The village stood on flat terrain on the central coastal plain, 13 km west of Jaffa. It was connescted by highways to Jaffa, Lydda and al-Ramla. The Jaffa-Lydda railway passed immediately south of the village, and Lydda airport lay 4 km to the south.
An attack was carried out on the village by the Irgun Zvai Leumi (IZL) on 13 December 1947 (the Jewish holy day of Chanukka). The History of the Haganah reports that the Irgun, acting in conjonction with a number of simultaneous raids on town and villages across the country, infiltrated the village in four vehicles, set off explosives charges near several of the houses and left. The New York Times put the number of dead at seven, with seven others seriously wounded, two of whom died later. Five other casualties were reported in subsequent days. The report said that the twenty-four attackers were disguised as British soldiers, adding that they “shot up Yehudiya, blew up a number of houses and threw hand grenades into others.” The Times correpsondant also wrote that “one group opened fire on villagers sitting outside a cafe while the rest of the invaders put time bombs against houses and threw grenades to discourage interference.” The Palestinian newspaper Filastin said that the attackers had left a booby-trapped car in the village which had exploded and caused some of the casualties. According to the neswpaper acocunt, British troops arrived at the scene while the attack was in progress but failed to intervene. They only partially encircled the village, leaving the attackers with na escape route on the north side of al-'Abbasiyya. Another Zionist force struck at the village on 24 February, according to an official British communiqué quoted by Filastin. Two villagers were illed when a car belonging to the Jewish Sttlement Police sped through the village and hurled a grnade passers-by.
In the late April, the Haganah began Operation Chametz, which was designed to occupy a number of villages to the south and east of Jaffa, thus isolating the city and facilitating its conquest. Irgun forces also organized a frontal attack of Jaffa that began on 25 April 1948. Four days later, when Operation Chametz was carried out, the Haganah's alexandroni Brigade took control of the region around al-'Abbasiyya. The village itself was occupied by the Irgun on 4 May as part of the general Haganah plan to expel Palestinian villagers from the coastal area between Tel Aviv and the Jewish settlement of Zikhron Ya'aqov, south of Haifa. A New York Times story said that the attack began on the night of 3 May and that its first pahase was over by 6:00 A.M. The following morning. Al-'Abbasiyya was held by Irgun forces for five weeks, according to the History of Haganah. The IZL units were forced to withdraw from from the village after an Arab counterattack on the eve of the first truce of the was (11 June). It was then attacked again by Israeli forces in Kafr 'Ana, and the battles aound the village continued “spasmodically” for a couple of days into the truce, according to the Times correspondent.
The village remained in Arab hands for about a month. When the truce expired, it was recaptured during Operation Dani, along with a cluster of villages East of Jaffa. This occurred on 10 July, during an attack by units of the Israeli Home Guard. According to the History of Haganah, the village fell “practically without any fighting.” Half a dozen neighboring villages were taken in the same offensive, which a Times report describeb as an “enveloping action” coordianted with the attack against al-Ramla and Lydda. The village's inhabitants were probably expelled during the 3 May attack.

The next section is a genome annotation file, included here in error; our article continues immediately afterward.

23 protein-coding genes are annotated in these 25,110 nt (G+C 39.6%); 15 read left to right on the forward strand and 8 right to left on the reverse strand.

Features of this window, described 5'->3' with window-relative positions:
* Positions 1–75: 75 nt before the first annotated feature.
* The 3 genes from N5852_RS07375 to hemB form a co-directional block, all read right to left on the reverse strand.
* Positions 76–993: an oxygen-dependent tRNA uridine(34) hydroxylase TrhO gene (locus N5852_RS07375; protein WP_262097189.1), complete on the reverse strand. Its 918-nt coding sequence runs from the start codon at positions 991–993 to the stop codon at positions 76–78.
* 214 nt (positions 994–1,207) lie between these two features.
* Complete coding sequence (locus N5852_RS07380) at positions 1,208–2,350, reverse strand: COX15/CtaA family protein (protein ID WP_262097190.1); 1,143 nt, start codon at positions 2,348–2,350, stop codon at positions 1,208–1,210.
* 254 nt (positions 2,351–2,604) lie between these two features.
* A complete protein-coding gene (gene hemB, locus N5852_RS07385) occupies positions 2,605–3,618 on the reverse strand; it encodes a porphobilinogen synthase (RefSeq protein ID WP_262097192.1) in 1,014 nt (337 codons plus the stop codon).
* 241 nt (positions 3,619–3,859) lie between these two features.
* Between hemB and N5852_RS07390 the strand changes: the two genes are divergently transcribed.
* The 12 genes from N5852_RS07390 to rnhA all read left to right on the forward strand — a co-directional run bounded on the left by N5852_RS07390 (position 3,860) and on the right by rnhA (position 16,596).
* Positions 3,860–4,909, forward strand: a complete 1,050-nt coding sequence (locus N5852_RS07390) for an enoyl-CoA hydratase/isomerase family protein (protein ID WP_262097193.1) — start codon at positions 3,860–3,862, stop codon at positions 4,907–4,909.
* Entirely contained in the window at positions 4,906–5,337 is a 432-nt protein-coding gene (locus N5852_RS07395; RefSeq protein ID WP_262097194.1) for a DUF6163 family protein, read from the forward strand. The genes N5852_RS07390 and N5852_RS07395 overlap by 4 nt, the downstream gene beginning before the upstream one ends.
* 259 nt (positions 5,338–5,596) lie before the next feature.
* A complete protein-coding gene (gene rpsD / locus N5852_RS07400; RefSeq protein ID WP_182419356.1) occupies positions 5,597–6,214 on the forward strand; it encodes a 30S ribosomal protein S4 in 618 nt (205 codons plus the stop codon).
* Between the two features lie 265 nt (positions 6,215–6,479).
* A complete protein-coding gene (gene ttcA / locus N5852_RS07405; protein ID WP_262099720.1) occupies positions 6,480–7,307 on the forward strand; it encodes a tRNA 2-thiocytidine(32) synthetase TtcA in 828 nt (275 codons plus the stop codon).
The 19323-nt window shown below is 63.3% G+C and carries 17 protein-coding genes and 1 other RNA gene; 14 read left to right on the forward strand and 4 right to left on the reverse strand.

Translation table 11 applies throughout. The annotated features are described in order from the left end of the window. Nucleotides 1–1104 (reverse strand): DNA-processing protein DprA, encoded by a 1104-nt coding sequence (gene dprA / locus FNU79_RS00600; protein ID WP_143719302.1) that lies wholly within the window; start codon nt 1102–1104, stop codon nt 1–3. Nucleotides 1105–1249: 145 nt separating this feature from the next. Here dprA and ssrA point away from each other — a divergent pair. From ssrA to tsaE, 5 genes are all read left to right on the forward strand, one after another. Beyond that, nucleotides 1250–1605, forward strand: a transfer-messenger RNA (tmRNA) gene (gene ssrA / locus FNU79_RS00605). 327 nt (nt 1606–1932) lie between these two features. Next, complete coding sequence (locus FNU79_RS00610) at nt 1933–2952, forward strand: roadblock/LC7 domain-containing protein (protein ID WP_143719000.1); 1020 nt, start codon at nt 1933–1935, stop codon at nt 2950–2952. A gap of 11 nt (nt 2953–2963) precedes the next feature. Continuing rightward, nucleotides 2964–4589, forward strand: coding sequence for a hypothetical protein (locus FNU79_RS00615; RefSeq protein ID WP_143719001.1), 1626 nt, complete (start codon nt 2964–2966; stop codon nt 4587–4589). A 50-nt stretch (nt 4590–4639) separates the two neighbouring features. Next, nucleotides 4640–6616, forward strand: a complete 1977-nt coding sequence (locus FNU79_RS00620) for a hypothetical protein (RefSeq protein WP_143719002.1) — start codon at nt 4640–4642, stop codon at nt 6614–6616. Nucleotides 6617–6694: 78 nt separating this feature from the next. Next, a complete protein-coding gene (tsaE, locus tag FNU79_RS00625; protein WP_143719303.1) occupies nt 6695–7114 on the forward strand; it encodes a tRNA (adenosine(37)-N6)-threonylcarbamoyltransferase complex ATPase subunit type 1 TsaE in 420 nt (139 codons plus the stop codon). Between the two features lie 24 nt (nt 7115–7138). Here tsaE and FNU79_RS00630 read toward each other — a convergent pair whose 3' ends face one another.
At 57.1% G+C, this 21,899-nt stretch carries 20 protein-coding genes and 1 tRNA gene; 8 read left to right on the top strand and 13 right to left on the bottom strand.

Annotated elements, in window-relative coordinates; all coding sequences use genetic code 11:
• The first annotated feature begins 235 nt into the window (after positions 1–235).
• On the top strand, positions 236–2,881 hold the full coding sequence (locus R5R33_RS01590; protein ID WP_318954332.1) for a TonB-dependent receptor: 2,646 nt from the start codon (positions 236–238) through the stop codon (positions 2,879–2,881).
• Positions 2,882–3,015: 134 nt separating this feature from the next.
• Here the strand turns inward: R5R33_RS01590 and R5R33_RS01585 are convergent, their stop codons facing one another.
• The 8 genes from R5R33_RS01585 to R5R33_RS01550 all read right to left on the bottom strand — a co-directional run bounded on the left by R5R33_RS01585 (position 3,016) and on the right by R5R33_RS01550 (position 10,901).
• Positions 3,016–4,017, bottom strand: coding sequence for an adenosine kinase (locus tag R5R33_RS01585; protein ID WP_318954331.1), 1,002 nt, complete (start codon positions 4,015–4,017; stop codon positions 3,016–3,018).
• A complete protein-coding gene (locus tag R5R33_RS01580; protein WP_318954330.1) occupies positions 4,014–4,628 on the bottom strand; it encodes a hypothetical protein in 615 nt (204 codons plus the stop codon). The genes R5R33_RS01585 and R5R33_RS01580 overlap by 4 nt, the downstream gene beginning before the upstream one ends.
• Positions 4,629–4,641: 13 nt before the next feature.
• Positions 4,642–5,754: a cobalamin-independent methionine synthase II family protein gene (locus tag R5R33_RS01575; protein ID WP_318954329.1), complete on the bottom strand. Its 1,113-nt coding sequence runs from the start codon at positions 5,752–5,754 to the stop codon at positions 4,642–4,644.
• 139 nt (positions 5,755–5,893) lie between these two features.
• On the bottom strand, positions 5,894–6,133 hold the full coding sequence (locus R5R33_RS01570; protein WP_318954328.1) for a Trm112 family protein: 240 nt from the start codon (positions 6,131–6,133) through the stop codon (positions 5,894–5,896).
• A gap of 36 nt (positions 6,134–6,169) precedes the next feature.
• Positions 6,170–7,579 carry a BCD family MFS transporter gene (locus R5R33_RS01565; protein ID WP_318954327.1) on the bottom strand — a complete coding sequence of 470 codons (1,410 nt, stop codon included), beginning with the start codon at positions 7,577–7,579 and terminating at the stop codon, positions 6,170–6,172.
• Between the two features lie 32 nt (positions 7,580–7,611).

On 13 September 1948 Prime Minister Ben-Gurion asked for the Israeli cabinet's permission to destry this village. Under a newly passed regulation, the Ministral Committe for Abandoned Property had to approve requests made for the destruction of villages. The request was made in the name of the commander of the Central Front, General Zvi Ayalon, on the ground that there was insufficient manpower to completely occupy the area. Israeli historian Benny Morris described this sequence, but does not clarify whether the request was implemented in full. Indirect evidence indicates that it was not, for a recommendation was made ten days later by the Israeli Military Government to settle Jewish immigrants in the village, probably in the houses that were still standing.
The settlement of Yehud was established on the village site in 1948. One year later, the settlement of Magshimim was built to the east of the site, and Ganne Yehuda, Ganne Tiqwa, and Savyon were built in 1951, 1953, and 1954, respectively. Like Ben-Gurion airport, these settlements were established on lands belonging to al-'Abbasiyya.
The main mosque and the shrine of al-Nabi Huda till stand. The mosque is deserted and beginning to crack in several places; the shrine is made of stone and surmounted with a dome. There is also an Israeli coffee shop, called the Tehr coffee shop, at the entrance of a main street that was called Ziqaq al-Raml (“Sand Lane”). A number of houses remain; they have been occupied by Yehud's Jewish residents or put to other uses. One residentil house, made of concrete, has a slanted roof and rectangular doors and windows; its porch is covered by corrugated metal sheets. Another house, a two-storey, concrete structure with rectangular doors and windows and I tiled, tent-shaped roof, has been converted into a commercial building. The land around the site (only partially covered by construction) has been left untended and is overgrown with pine and Christ's-thorn trees.
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